1. PAIR recognition of the person WITH recognition of the worker. When you show recognition and appreciation for your employees’ efforts, it instills in them strong support, motivation and reinforcement, and they feel valued. You can couple the recognition of the human with the work itself, by vocally recognizing employees as they are, and communicating appreciation for certain behaviors—such as their integrity or optimism. Your actions open possibilities for manager-employee bonding that creates a new level of human-centered trust, psychological safety and loyalty to the company.
2. PAIR life priorities and boundaries WITH work priorities and boundaries. When you sit down with employees to define work priorities and boundaries or limits, it gives them clarity and alleviates stress that comes with not knowing what to expect or how to make tradeoffs. If, at the same time, those work priorities are considered with the employee’s life priorities and work-life boundaries, it enables work-to-human tradeoffs that ordinarily couldn’t be made. This alignment helps avoid future work-life conflicts. Work priorities that violate work-life boundaries can’t be completely avoided. But the goodwill associated with this initiative—along with some improved level of alignment between life and work—goes a long way to reduce employee stress and opens critical communication channels.
3. PAIR purpose in life WITH purpose in work. Employees are more motivated when you lead with a stated purpose of the employee’s role and that of the company. Plus, it gives workers a guiding light to make better decisions. If you also proactively ask and support an employee’s personal purpose in life, it opens up new possibilities for work-human alignment. It can also help to personalize how he or she draws their own unique meaning from work and impact how to craft roles, career opportunities and other meaningful activities. This pairing has the potential to create tremendous goodwill and boost loyalty toward both you and the company.
4. PAIR personal flexibility WITH work autonomy. When you allow employee autonomy, you send a message that you respect and trust them to do their best. The more you advocate for autonomy, the more employees feel in control of their work and the more ownership and accountability they will demonstrate. There is a great opportunity to proactively pair a discussion about autonomy with a discussion about personal flexibility. This can include the consideration of an employee’s unique personal situations and conflicts and their own unique preferences in how they work and where they work from. This pair can reduce conflict and stress plus allow employees to be their best. Another advantage is the employee’s appreciation for you and the company in supporting them as a whole human being, not just a laborer.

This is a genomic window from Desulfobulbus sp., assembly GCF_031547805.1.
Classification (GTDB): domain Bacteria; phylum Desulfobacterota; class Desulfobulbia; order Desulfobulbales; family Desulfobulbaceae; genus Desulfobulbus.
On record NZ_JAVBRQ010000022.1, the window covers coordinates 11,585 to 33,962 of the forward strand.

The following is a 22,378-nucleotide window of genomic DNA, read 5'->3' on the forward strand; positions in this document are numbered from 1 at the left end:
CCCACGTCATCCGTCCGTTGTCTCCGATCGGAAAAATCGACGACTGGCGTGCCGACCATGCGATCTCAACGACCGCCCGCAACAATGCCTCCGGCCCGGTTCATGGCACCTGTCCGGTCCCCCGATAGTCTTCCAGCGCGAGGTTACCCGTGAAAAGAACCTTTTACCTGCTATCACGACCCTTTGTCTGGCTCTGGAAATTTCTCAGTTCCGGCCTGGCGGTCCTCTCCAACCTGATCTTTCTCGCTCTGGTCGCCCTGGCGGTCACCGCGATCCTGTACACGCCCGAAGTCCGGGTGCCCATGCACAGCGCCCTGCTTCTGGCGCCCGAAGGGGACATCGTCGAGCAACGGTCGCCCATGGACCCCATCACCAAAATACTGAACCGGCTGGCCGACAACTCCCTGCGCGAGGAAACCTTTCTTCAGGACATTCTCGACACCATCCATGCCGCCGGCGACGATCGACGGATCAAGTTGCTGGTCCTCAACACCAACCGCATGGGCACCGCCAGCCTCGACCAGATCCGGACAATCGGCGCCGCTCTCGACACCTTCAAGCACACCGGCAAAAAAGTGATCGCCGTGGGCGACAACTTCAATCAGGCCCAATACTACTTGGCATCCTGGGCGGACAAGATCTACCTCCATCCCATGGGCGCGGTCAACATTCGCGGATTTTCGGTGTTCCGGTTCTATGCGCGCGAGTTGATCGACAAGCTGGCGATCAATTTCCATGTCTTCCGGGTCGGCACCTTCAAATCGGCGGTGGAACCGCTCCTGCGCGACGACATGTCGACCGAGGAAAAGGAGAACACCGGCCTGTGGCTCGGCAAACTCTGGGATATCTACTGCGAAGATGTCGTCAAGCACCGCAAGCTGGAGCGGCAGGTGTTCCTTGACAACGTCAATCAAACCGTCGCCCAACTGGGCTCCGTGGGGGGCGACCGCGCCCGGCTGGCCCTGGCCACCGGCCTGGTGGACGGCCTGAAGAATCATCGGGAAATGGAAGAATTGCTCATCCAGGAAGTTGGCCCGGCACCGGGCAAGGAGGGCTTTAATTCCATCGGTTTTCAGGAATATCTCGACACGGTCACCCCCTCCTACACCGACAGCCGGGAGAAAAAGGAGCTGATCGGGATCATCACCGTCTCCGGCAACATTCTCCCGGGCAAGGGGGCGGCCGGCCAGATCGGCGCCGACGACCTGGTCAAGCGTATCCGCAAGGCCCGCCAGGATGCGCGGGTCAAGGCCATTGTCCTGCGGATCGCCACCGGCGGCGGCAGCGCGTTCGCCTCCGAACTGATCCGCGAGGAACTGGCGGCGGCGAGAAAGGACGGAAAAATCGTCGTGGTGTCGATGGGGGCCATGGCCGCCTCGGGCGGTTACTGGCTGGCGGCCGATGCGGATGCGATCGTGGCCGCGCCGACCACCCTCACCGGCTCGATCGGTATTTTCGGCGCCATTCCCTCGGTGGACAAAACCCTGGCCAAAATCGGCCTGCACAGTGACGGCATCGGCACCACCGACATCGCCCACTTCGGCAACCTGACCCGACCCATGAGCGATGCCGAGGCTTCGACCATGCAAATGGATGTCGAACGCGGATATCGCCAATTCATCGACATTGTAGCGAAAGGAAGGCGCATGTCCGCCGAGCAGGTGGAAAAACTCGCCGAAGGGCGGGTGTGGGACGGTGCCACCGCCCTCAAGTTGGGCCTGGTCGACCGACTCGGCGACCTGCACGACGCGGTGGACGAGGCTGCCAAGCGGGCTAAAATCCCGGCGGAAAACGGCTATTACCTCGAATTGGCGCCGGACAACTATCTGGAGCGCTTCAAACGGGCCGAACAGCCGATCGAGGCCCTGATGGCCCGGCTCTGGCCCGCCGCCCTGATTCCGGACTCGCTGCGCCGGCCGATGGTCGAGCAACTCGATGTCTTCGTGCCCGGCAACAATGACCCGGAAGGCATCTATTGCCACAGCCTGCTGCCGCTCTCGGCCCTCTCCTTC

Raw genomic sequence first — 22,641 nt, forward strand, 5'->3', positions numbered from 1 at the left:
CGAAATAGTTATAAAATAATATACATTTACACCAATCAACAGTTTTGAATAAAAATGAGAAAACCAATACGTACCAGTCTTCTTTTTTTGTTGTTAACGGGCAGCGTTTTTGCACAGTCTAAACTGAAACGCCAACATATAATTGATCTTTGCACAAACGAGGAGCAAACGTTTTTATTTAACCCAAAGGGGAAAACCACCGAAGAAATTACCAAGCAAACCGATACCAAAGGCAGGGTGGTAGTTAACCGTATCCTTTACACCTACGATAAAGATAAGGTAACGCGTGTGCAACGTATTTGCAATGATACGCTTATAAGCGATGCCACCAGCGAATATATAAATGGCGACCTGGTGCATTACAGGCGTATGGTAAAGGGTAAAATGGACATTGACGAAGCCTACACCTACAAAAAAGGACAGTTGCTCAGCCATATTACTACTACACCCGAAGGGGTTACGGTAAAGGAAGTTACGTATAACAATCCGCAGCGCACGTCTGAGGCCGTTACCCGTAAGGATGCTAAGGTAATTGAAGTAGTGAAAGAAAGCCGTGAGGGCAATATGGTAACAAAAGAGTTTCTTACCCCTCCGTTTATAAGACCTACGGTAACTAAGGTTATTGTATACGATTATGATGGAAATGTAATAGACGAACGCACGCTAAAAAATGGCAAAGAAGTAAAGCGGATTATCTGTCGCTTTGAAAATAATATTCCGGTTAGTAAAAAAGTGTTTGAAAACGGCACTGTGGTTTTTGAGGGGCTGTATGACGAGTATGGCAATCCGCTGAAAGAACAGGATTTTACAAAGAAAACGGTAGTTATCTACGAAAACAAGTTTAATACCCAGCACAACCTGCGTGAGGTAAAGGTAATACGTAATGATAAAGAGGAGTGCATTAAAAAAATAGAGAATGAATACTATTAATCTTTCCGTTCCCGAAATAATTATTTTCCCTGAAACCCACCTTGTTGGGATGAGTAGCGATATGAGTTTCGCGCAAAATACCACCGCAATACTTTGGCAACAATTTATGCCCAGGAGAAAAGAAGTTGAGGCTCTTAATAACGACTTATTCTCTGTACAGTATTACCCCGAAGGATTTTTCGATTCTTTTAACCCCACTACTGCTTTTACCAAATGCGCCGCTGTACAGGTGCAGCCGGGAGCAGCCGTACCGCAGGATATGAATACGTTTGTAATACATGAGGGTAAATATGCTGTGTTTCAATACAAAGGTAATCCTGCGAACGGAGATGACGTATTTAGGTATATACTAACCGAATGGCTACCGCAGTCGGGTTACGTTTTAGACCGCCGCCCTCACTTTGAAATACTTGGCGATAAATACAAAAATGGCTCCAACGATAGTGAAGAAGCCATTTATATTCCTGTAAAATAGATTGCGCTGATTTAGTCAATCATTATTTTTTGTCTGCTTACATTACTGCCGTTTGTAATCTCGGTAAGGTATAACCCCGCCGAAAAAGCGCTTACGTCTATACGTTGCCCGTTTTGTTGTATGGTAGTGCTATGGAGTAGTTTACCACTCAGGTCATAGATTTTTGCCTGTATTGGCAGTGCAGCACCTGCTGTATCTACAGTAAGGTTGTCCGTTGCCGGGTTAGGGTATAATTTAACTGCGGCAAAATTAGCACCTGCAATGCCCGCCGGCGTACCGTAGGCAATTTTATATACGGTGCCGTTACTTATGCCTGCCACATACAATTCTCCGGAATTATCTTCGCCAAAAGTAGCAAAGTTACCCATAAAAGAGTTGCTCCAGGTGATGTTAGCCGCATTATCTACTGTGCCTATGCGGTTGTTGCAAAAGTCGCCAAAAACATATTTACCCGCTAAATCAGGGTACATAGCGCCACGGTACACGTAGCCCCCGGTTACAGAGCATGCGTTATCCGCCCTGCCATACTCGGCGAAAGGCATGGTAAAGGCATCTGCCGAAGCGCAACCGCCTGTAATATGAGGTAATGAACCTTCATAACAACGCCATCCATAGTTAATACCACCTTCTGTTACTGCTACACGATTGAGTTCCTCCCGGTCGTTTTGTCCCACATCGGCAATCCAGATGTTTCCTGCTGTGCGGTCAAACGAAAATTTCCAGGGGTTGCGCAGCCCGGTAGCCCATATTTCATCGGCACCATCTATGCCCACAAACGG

5. PAIR values in life WITH values at work. When you demonstrate strong workplace values—such as transparency, accountability and fairness—you create a healthy and safe environment for most employees. This is a great opportunity to understand the personal values of employees—such as sustainability, integrity and kindness—and align those values with their specific jobs. This can further reduce or eliminate stressful situations and conflicts that could otherwise deeply affect them. It’s not unusual for managers to underestimate the uniqueness of each individual and to know that each employee’s sensitivity is different. But taking an active role of pairing and aligning both personal and work values goes a long way in creating a strongly engaged and loyal workforce.
A Final Word
Once you actively manage with these five work-to-human Pairs, you have a better connection with employees, reduce conflicts, create psychological safety and lower stress. Plus, you will be in a better position to help them mitigate many of the root causes of work stressors that perpetuate turnover, burnout, low engagement and mental and physical health problems such as:
Conflicts with Managers Unrealistic Deadlines
Lack of Recognition Lack of Control
Inadequate Work-life Balance Misaligned Values
Work Overload Unclear Roles